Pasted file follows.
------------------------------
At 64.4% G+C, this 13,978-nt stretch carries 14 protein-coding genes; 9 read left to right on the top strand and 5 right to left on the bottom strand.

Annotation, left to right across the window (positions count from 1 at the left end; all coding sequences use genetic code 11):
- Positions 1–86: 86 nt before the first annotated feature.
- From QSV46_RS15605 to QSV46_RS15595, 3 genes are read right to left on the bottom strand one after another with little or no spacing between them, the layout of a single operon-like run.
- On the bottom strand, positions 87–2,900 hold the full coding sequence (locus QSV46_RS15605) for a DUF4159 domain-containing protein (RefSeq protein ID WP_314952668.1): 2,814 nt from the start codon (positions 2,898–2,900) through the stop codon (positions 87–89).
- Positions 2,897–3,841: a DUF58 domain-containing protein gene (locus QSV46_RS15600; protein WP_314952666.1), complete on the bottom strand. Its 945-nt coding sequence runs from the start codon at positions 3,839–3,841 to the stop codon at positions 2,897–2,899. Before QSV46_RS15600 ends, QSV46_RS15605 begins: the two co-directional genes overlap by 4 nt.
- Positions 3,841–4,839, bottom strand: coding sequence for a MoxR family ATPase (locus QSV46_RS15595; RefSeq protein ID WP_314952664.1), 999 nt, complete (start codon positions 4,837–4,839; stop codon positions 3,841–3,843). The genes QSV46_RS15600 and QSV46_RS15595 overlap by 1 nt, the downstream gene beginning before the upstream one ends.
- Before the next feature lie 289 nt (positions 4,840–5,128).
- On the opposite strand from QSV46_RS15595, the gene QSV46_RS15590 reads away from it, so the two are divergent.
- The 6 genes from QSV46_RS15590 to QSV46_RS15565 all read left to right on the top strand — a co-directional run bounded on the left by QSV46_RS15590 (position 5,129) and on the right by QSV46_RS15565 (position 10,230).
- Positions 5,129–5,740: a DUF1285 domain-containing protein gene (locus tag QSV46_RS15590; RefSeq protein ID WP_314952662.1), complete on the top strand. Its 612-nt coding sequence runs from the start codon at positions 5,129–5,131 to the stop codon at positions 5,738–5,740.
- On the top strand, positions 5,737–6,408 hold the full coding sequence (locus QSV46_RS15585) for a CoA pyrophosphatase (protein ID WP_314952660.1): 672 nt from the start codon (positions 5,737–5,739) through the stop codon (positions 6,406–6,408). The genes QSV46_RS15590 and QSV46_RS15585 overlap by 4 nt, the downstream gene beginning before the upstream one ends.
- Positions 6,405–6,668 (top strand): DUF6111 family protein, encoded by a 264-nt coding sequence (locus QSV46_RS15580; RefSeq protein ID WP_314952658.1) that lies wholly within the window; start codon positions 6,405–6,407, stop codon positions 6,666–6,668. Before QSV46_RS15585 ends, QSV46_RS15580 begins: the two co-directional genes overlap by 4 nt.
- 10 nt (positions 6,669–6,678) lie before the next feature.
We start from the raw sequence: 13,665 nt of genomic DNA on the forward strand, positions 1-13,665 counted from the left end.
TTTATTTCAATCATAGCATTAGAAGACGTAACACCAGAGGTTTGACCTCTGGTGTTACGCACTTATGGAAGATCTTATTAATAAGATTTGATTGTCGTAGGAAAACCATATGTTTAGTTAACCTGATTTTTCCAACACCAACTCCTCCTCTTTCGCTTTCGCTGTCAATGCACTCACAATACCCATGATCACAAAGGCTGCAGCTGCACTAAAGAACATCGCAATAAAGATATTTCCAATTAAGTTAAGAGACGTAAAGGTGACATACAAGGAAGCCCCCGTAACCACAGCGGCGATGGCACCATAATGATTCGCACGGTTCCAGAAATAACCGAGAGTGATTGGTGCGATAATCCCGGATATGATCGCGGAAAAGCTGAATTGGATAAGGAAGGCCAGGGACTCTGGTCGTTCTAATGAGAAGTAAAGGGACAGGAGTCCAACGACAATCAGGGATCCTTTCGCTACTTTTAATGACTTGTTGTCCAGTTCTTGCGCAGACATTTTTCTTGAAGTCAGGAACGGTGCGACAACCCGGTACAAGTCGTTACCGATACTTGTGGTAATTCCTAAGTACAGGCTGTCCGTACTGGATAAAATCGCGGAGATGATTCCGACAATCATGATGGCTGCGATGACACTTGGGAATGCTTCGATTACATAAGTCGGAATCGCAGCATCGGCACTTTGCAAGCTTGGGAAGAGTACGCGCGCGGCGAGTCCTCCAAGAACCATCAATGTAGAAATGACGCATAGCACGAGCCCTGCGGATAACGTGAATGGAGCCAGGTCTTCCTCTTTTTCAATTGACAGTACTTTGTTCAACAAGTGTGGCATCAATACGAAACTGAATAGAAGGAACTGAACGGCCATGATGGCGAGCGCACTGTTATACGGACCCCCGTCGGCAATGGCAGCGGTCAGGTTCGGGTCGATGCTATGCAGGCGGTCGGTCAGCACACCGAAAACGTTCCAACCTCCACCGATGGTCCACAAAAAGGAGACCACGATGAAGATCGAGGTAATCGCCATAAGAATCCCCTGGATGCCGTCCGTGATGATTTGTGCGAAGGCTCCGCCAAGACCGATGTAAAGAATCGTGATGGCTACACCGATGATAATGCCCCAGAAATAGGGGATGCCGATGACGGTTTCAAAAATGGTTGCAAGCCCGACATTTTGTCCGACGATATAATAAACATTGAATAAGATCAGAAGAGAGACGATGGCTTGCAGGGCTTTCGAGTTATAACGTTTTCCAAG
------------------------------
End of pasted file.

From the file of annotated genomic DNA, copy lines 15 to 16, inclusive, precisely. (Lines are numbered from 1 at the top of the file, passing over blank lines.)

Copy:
We start from the raw sequence: 13,665 nt of genomic DNA on the forward strand, positions 1-13,665 counted from the left end.
TTTATTTCAATCATAGCATTAGAAGACGTAACACCAGAGGTTTGACCTCTGGTGTTACGCACTTATGGAAGATCTTATTAATAAGATTTGATTGTCGTAGGAAAACCATATGTTTAGTTAACCTGATTTTTCCAACACCAACTCCTCCTCTTTCGCTTTCGCTGTCAATGCACTCACAATACCCATGATCACAAAGGCTGCAGCTGCACTAAAGAACATCGCAATAAAGATATTTCCAATTAAGTTAAGAGACGTAAAGGTGACATACAAGGAAGCCCCCGTAACCACAGCGGCGATGGCACCATAATGATTCGCACGGTTCCAGAAATAACCGAGAGTGATTGGTGCGATAATCCCGGATATGATCGCGGAAAAGCTGAATTGGATAAGGAAGGCCAGGGACTCTGGTCGTTCTAATGAGAAGTAAAGGGACAGGAGTCCAACGACAATCAGGGATCCTTTCGCTACTTTTAATGACTTGTTGTCCAGTTCTTGCGCAGACATTTTTCTTGAAGTCAGGAACGGTGCGACAACCCGGTACAAGTCGTTACCGATACTTGTGGTAATTCCTAAGTACAGGCTGTCCGTACTGGATAAAATCGCGGAGATGATTCCGACAATCATGATGGCTGCGATGACACTTGGGAATGCTTCGATTACATAAGTCGGAATCGCAGCATCGGCACTTTGCAAGCTTGGGAAGAGTACGCGCGCGGCGAGTCCTCCAAGAACCATCAATGTAGAAATGACGCATAGCACGAGCCCTGCGGATAACGTGAATGGAGCCAGGTCTTCCTCTTTTTCAATTGACAGTACTTTGTTCAACAAGTGTGGCATCAATACGAAACTGAATAGAAGGAACTGAACGGCCATGATGGCGAGCGCACTGTTATACGGACCCCCGTCGGCAATGGCAGCGGTCAGGTTCGGGTCGATGCTATGCAGGCGGTCGGTCAGCACACCGAAAACGTTCCAACCTCCACCGATGGTCCACAAAAAGGAGACCACGATGAAGATCGAGGTAATCGCCATAAGAATCCCCTGGATGCCGTCCGTGATGATTTGTGCGAAGGCTCCGCCAAGACCGATGTAAAGAATCGTGATGGCTACACCGATGATAATGCCCCAGAAATAGGGGATGCCGATGACGGTTTCAAAAATGGTTGCAAGCCCGACATTTTGTCCGACGATATAATAAACATTGAATAAGATCAGAAGAGAGACGATGGCTTGCAGGGCTTTCGAGTTATAACGTTTTCCAAG